As a matter of fact, good movies are remarkable in all aspects. However, this selection of twelve are specially spectacular in terms of architecture. In my opinion, the way composition, light and scenarios are treated make them extremely interesting to watch.
1. “How Much Does Your Building Weigh, Mr. Foster?” (2010)
Directors: Carlos Carcas, Norberto López Amado
Starring: Norman Foster, Deyan Sudjic
Description: One of the world’s premier architects, Norman Foster,explains how he thinks, works and designs. His philosophy and his unending quest to improve the quality of life through design makes it easier to understand his masterpieces.
2. 500 Days of Summer (2009)
Director: Marc Webb
Starring: Zooey Deschanel, Joseph Gordon-Levitt and Geoffrey Arend
Description: Two main characters: an architect and a woman who doesn’t believe true love exists. There is no reference to what city it is supposed to be, but the movie was filmed in Los Angeles, CA. The scene compositions are just amazing and the original soundtrack selection one of my favourites.
Director: Terry Gilliam
Starring: Christopher Plummer, Lily Cole and Heath Ledger
Description: This fantasy/mystery/adventure movie tells a story about a traveling theater company that gives its audience much more than they were expecting. The creativity of the scenarios has no limits. Light on every scene is chosen very smartly.
4. Batman (Trilogy) (2005-2012)
Director: Christopher Nolan
Starring: Christian Bale, Michael Caine and Ken Watanabe.
Description: Bruce Wayne loses his philanthropic parents to a senseless crime, and years later becomes the Batman to save the crime-ridden Gotham City on the verge of destruction by an ancient order. Although Gotham is a city made out of fiction, Chicago and New York buildings show up from time to time in a really interesting way.
5. My Architect: A Son’s Journey (2003)
Director: Nathaniel Kahn
Starring: Edmund Bacon, Edwina Pattison Daniels and Balkrishna Doshi
Description: Although it is filmed in a documentary way it still tells a story. The son of the architect Louis Kahn, Nathaniel Kahn, searches to understand his father, who died bankrupt and alone at a train station in 1974.
6. The Matrix Reloaded (2003)
Director: Andy Wachowski, Lana Wachowski.
Starring: Keanu Reeves, Laurence Fishburne and Carrie-Anne Moss.
Description: The best science fiction movie so far. Set in the future, where machines have control over humans. Neo and the rebel leaders estimate that they have 72 hours until 250,000 probes discover Zion and destroy it and its inhabitants. Is a lesson in philosophy and architecture.
7. Memento (2000)
Director: Christopher Nolan.
Starring: Guy Pearce, Carrie-Anne Moss and Joe Pantoliano.
Description: A man, suffering from short-term memory loss, remembers only what happened up to the day his wife was killed. He uses notes and tattoos to hunt for the man he thinks committed the crime. The scene composition is just brilliant.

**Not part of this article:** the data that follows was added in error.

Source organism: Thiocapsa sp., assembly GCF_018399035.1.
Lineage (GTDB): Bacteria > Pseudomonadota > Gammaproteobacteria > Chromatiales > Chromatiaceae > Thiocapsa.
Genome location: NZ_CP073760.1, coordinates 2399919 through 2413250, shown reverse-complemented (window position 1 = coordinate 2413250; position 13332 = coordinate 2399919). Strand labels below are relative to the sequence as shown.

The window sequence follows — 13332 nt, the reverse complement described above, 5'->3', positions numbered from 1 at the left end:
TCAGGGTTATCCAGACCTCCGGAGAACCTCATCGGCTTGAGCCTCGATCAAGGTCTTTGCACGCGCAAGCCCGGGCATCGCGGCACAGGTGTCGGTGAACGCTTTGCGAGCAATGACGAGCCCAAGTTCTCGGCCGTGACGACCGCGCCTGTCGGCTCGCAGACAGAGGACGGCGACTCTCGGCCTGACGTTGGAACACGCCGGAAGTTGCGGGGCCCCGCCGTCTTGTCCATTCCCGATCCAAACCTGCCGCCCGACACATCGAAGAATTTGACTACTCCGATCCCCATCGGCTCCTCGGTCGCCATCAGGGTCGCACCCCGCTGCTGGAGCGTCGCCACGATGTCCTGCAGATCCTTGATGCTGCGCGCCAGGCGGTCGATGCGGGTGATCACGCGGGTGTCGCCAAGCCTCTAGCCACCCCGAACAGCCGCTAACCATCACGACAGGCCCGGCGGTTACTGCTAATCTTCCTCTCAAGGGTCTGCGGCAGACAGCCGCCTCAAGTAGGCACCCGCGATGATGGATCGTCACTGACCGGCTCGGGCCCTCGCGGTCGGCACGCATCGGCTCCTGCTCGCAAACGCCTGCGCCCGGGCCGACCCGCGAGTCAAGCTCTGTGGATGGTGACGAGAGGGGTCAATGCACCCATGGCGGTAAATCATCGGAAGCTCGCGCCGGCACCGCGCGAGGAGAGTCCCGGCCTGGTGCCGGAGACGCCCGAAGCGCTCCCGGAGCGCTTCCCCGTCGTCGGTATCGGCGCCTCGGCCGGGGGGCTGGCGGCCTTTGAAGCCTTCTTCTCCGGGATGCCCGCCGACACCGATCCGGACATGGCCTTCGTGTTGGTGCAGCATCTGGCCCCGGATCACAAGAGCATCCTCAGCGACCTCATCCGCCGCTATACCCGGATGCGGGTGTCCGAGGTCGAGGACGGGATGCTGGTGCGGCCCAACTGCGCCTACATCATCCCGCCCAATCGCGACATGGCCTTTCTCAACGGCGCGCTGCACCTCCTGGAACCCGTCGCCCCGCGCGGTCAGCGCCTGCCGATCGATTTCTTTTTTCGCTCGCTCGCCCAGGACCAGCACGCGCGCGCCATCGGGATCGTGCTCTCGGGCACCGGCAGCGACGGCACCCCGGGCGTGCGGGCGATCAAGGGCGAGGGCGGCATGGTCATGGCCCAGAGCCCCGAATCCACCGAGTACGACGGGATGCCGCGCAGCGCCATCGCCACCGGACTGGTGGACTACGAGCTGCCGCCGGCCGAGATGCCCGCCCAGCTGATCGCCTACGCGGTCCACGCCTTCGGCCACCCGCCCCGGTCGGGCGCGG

8. Blade Runner (1982)
Director: Ridley Scott.
Starring: Harrison Ford, Rutger Hauer and Sean Young.
Description: Deckard, a blade runner, has to track down and terminate 4 replicants who hijacked a ship in space and have returned to earth seeking their maker. Futuristic movie from the 80’s that may be more interesting to watch as the years go by and city planning continues changing.
9. Raging Bull (1980)
Director: Martin Scorsese.
Starring: Robert De Niro, Cathy Moriarty and Joe Pesci.
Description: An emotionally self-destructive boxer’s journey through life, as the violence and temper that leads him to the top in the ring, destroys his life outside it. Light and sound are combined as if it was a continuous painting. The “Sfumato” technique is one of the strongest aspects of this film.
10. Two for the Road (1967)
Director: Stanley Donen.
Starring: Audrey Hepburn, Albert Finney and Eleanor Bron.
Description: A couple in the south of France non-sequentially spin down the highways of infidelity in their troubled ten-year marriage. One of the most interesting ways to tell a story, going back and forward time and succeeding in creating a series of compositions in time.
11. Blow-Up (1966)
Director: Michelangelo Antonioni.
Starring: David Hemmings, Vanessa Redgrave and Sarah Miles.
Description: A mod London photographer seems to find something very suspicious in the shots he has taken of a mysterious beauty in a desolate park. Discovery of reality through a camera is how we get a subjective view of what is going on. The end is still a mystery to me.
12. Metropolis (1927)
Director: Fritz Lang.
Starring: Brigitte Helm, Alfred Abel and Gustav Fröhlich.
Description: For those who study architecture this film may be a cliché to watch. However, it is difficult to watch (it is a silent film) but it is totally worth it till the end. In a futuristic city sharply divided between the working class and the city planners, the son of the city’s mastermind falls in love with a working class prophet who predicts the coming of a savior to mediate their differences.
Technical Source: http://www.imdb.com